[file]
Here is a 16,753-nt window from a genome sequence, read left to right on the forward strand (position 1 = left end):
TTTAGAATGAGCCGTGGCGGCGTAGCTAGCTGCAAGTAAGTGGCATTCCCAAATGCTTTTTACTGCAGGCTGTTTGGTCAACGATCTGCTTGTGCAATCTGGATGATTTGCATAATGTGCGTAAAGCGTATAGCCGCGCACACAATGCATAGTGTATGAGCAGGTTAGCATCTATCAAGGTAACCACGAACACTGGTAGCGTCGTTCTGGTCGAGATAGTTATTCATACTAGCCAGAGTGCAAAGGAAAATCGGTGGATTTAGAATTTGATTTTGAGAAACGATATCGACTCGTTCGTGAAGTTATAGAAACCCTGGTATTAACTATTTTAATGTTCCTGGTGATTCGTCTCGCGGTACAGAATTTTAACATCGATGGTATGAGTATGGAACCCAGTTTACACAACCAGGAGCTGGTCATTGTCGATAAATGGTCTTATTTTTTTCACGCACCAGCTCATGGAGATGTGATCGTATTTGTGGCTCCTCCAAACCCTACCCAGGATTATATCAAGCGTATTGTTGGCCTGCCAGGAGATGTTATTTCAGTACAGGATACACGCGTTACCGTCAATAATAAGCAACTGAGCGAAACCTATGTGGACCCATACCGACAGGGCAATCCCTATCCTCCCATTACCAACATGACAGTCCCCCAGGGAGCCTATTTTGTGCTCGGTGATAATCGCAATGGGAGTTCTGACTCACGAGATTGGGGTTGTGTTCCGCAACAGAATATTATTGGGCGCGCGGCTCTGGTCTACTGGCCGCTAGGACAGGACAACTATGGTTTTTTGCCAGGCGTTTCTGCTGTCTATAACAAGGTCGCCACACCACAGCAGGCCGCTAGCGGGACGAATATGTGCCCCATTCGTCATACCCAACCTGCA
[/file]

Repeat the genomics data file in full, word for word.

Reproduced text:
Here is a 16,753-nt window from a genome sequence, read left to right on the forward strand (position 1 = left end):
TTTAGAATGAGCCGTGGCGGCGTAGCTAGCTGCAAGTAAGTGGCATTCCCAAATGCTTTTTACTGCAGGCTGTTTGGTCAACGATCTGCTTGTGCAATCTGGATGATTTGCATAATGTGCGTAAAGCGTATAGCCGCGCACACAATGCATAGTGTATGAGCAGGTTAGCATCTATCAAGGTAACCACGAACACTGGTAGCGTCGTTCTGGTCGAGATAGTTATTCATACTAGCCAGAGTGCAAAGGAAAATCGGTGGATTTAGAATTTGATTTTGAGAAACGATATCGACTCGTTCGTGAAGTTATAGAAACCCTGGTATTAACTATTTTAATGTTCCTGGTGATTCGTCTCGCGGTACAGAATTTTAACATCGATGGTATGAGTATGGAACCCAGTTTACACAACCAGGAGCTGGTCATTGTCGATAAATGGTCTTATTTTTTTCACGCACCAGCTCATGGAGATGTGATCGTATTTGTGGCTCCTCCAAACCCTACCCAGGATTATATCAAGCGTATTGTTGGCCTGCCAGGAGATGTTATTTCAGTACAGGATACACGCGTTACCGTCAATAATAAGCAACTGAGCGAAACCTATGTGGACCCATACCGACAGGGCAATCCCTATCCTCCCATTACCAACATGACAGTCCCCCAGGGAGCCTATTTTGTGCTCGGTGATAATCGCAATGGGAGTTCTGACTCACGAGATTGGGGTTGTGTTCCGCAACAGAATATTATTGGGCGCGCGGCTCTGGTCTACTGGCCGCTAGGACAGGACAACTATGGTTTTTTGCCAGGCGTTTCTGCTGTCTATAACAAGGTCGCCACACCACAGCAGGCCGCTAGCGGGACGAATATGTGCCCCATTCGTCATACCCAACCTGCA